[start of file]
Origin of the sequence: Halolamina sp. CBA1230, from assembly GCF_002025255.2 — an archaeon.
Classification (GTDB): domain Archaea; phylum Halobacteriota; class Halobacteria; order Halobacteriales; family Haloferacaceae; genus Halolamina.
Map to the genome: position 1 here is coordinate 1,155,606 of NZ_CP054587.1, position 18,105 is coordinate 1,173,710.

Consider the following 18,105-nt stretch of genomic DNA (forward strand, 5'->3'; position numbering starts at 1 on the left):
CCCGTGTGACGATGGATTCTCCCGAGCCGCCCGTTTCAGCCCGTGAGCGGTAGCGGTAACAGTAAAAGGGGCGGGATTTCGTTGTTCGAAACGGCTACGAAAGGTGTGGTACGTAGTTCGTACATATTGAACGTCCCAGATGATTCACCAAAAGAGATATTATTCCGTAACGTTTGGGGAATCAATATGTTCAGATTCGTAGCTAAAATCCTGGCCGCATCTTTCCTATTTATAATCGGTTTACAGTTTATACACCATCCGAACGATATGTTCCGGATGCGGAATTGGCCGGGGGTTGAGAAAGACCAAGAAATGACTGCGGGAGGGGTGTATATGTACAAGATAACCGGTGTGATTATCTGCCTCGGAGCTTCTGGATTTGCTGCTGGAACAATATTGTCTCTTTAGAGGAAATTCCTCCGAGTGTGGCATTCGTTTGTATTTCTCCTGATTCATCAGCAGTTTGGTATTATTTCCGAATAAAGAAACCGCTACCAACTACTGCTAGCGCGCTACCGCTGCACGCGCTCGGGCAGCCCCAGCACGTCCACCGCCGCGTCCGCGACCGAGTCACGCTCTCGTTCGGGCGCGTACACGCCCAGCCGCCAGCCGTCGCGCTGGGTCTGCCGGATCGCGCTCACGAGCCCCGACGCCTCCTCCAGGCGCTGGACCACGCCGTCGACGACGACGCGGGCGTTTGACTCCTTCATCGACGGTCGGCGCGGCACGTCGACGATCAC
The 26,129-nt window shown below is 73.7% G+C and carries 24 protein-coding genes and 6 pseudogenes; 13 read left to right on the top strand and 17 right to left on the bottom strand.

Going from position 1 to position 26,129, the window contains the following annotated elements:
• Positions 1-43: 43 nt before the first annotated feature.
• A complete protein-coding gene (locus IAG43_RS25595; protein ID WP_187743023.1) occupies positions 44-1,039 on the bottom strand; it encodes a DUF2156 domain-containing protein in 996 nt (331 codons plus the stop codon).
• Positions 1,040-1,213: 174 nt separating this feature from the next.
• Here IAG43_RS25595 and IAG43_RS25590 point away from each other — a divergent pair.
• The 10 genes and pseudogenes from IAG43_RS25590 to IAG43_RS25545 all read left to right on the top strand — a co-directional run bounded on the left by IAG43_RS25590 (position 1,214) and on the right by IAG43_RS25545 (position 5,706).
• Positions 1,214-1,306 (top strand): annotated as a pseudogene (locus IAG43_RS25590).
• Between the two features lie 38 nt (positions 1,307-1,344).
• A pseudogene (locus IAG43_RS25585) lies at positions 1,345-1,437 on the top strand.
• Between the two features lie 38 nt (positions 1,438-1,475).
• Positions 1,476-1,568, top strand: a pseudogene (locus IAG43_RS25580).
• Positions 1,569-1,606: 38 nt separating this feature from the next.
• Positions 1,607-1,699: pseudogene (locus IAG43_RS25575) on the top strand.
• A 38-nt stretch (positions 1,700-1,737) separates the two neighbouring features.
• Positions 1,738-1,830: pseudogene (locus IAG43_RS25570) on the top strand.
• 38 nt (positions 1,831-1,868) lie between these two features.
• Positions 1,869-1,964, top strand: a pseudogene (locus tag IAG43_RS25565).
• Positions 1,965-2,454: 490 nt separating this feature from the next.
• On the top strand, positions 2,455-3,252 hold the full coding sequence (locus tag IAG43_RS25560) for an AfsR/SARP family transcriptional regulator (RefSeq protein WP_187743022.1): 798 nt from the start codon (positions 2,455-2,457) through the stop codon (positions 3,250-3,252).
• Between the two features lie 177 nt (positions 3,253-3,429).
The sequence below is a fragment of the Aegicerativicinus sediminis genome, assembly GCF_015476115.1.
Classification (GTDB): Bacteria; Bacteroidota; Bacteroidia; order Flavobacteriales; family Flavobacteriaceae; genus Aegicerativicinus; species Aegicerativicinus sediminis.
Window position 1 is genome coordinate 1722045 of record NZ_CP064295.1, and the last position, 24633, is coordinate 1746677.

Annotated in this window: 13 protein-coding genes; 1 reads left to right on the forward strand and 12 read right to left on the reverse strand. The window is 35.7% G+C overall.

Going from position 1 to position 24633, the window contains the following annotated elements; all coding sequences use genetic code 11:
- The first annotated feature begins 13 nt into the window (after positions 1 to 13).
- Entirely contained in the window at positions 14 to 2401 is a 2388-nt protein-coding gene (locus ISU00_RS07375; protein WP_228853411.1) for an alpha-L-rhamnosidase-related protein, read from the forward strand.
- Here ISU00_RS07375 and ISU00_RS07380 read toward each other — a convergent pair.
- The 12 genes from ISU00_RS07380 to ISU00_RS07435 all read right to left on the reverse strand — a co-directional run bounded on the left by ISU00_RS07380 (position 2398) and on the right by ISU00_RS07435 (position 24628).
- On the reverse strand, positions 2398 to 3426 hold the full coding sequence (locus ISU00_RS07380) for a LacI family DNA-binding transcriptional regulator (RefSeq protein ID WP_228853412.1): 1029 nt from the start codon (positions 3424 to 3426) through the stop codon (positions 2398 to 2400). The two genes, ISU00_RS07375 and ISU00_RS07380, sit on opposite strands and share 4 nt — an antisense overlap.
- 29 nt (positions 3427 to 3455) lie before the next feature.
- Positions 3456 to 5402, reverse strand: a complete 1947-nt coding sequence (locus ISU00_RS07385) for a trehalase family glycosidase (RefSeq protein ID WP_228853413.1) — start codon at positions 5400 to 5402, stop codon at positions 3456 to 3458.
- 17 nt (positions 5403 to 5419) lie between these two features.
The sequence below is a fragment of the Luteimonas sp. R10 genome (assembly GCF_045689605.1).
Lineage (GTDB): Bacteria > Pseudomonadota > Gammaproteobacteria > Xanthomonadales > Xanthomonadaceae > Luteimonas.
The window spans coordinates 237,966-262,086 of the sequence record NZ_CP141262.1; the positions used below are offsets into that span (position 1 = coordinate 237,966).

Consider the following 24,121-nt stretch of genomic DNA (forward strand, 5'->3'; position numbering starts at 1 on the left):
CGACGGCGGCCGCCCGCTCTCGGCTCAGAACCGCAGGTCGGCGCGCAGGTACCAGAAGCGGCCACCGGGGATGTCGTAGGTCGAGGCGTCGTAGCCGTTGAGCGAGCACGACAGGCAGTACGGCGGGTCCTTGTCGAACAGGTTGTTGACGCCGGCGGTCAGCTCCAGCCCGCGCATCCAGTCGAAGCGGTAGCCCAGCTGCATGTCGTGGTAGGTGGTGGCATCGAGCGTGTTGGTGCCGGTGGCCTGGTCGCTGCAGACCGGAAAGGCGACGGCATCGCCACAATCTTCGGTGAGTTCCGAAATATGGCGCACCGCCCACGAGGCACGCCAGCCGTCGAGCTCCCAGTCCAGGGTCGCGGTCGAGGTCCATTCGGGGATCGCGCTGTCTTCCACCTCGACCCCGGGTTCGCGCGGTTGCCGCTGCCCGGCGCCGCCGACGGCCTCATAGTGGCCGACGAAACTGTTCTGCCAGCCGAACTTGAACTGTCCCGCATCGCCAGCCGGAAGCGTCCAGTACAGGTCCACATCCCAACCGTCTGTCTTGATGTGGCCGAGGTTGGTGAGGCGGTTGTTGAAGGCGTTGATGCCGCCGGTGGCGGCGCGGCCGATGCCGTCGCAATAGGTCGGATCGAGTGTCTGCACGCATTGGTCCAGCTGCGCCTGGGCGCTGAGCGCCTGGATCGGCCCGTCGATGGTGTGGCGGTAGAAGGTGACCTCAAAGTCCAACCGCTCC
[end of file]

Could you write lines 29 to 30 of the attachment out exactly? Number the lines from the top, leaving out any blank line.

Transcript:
Window position 1 is genome coordinate 1722045 of record NZ_CP064295.1, and the last position, 24633, is coordinate 1746677.

Annotated in this window: 13 protein-coding genes; 1 reads left to right on the forward strand and 12 read right to left on the reverse strand. The window is 35.7% G+C overall.